Communities across the nation are struggling to provide enough affordable housing for their residents, high home prices and low inventory ensuring strongly competitive markets in many corners of the U.S. According to the California Department of Housing and Community Development (HCD), only 13 cities (2.4 percent of the total) met their full goals last year. Or, put another way, 97.6 percent of cities did not meet their full goals. Worse, 70 percent of California cities failed to meet their housing goals for any income level. In the face of this crisis, the city of Berkeley is turning to Bitcoin for inspiration.
Berkeley City Councilmember Ben Bartlett and Mayor Jesse Arreguin are teaming with UC Berkeley’s Blockchain Lab and finance startup Neighborly to look into creating a new cryptocurrency that would be backed municipal bonds. The funds raised by the cryptocurrency’s “initial coin offering” (ICO) would then be put toward affordable housing measures. Purchasers of the cryptocurrency could then use the digital “tokens” they receive in exchange to shop at local establishments, or even possibly pay their rent at local participating apartment complexes.
"We have a jobs explosion and a super-tight housing crunch," Bartlett said. "You're looking at a disaster. We thought we'd pull together the experts and find a way to finance [affordable housing] ourselves."
In a media statement, Neighborly Project Manager Garrett Brinker said, “Berkeley is struggling to build sufficient affordable housing, especially as federal funds dry up and the new tax bill restricts their financing capabilities. An initial community offering presents a unique opportunity to help raise the necessary funds through local investors to build low-cost housing while striving to improve social well-being and equity.”
Councilmember Bartlett said that “Cryptocurrencies enable the city to mitigate some … potentially detrimental effects and help localize the financing of crucial social policy initiatives. Blockchain's benefits, such as security, efficiency, transparency, and speed, are not only applicable, but much needed at the government level to deliver better and more streamlined services to the people who need it most.”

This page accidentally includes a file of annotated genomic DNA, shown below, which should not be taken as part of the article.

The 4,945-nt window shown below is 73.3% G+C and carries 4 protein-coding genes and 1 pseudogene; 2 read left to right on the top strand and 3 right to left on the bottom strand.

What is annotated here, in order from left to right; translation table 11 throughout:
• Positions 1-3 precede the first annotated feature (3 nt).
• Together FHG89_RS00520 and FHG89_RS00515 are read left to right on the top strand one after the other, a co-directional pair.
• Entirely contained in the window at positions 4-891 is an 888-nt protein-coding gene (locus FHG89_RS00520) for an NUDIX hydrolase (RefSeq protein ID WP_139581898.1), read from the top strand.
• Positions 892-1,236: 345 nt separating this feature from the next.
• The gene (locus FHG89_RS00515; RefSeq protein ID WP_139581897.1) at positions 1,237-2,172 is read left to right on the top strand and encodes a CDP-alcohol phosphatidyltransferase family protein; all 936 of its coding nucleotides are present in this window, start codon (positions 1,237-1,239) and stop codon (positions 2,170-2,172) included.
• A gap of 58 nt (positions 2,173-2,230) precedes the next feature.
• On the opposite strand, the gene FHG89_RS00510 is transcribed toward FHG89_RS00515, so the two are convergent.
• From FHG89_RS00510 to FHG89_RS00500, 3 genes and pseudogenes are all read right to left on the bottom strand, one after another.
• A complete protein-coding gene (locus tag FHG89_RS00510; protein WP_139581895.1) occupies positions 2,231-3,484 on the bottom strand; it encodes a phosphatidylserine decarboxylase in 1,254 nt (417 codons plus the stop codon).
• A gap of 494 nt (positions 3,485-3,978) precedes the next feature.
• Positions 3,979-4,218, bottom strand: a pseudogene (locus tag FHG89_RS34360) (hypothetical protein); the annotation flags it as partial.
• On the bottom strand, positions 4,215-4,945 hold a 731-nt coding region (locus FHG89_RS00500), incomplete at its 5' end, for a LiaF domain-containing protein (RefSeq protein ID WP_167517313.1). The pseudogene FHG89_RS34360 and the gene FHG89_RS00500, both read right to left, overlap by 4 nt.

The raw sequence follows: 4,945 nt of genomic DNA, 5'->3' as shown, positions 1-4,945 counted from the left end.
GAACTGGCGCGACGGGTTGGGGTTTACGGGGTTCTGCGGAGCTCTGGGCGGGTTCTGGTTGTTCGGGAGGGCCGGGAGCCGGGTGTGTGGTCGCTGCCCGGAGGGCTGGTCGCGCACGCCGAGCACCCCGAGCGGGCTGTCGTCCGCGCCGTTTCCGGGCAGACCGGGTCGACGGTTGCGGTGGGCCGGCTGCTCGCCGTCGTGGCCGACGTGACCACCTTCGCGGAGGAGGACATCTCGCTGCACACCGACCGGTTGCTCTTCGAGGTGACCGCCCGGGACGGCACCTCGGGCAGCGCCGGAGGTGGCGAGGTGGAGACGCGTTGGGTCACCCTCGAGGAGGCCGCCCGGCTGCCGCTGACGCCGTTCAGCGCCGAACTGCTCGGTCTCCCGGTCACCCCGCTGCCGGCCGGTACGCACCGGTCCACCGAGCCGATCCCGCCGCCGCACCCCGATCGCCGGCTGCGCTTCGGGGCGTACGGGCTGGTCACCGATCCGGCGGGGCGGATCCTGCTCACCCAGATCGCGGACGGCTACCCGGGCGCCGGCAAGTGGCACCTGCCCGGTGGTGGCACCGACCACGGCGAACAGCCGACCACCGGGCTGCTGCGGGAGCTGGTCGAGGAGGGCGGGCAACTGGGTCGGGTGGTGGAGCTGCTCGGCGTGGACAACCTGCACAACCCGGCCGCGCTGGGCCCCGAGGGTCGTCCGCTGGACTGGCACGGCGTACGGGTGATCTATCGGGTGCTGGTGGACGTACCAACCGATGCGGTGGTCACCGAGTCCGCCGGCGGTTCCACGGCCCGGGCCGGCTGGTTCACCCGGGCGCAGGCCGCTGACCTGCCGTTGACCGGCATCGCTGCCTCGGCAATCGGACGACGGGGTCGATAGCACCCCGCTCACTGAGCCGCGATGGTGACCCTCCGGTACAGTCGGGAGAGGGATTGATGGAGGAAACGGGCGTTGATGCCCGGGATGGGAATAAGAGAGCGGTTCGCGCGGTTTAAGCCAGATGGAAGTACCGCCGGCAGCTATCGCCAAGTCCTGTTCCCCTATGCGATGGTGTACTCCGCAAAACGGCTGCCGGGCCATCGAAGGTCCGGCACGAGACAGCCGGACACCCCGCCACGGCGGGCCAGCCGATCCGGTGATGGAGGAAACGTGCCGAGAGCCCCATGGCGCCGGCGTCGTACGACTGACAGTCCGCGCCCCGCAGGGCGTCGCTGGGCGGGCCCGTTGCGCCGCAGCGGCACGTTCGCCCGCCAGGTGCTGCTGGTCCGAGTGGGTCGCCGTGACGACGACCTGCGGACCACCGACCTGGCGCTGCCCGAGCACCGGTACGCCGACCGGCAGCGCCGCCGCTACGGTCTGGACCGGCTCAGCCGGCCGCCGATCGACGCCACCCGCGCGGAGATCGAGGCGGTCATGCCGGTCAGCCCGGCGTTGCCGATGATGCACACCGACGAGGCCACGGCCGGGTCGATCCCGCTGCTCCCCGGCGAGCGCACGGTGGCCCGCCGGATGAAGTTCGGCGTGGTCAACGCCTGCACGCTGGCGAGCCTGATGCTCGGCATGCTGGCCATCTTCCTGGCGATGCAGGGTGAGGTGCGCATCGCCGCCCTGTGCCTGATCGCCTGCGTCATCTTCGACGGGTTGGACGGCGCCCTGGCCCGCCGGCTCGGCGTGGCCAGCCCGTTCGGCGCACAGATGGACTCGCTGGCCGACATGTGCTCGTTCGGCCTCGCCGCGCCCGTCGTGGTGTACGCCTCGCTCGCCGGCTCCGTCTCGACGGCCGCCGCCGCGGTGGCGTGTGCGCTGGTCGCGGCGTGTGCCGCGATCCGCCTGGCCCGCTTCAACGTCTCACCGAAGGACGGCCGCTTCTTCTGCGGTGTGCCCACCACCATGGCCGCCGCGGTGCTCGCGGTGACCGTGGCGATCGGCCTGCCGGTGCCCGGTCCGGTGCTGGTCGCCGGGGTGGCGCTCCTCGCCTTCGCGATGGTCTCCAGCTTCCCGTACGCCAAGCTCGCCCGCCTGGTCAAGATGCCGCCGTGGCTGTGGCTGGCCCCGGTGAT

Pending proper approvals, Neighborly COO COO Kiran Jain said the city could launch its “initial community offering” of the Berkeley cryptocurrency by mid-May. “Unlike most of the ICOs which deliver coins for a future value or service, these coins will represent a real security issued for a specific purpose,” Jain said.
It might still be a while before people are regularly using cryptocurrencies to pay for their mortgages, but in the meantime people continue to find ways to innovate with the technology. To stay on the cutting edge of cryptocurrencies, blockchain, machine learning, and other technological concepts that are positioned to evolve and disrupt the mortgage and housing industry, be sure to register for the upcoming inaugural Five Star Fintech Summit, happening March 21-22 at the Renaissance Nashville Hotel in Nashville, Tennessee. Click the banner below for more info.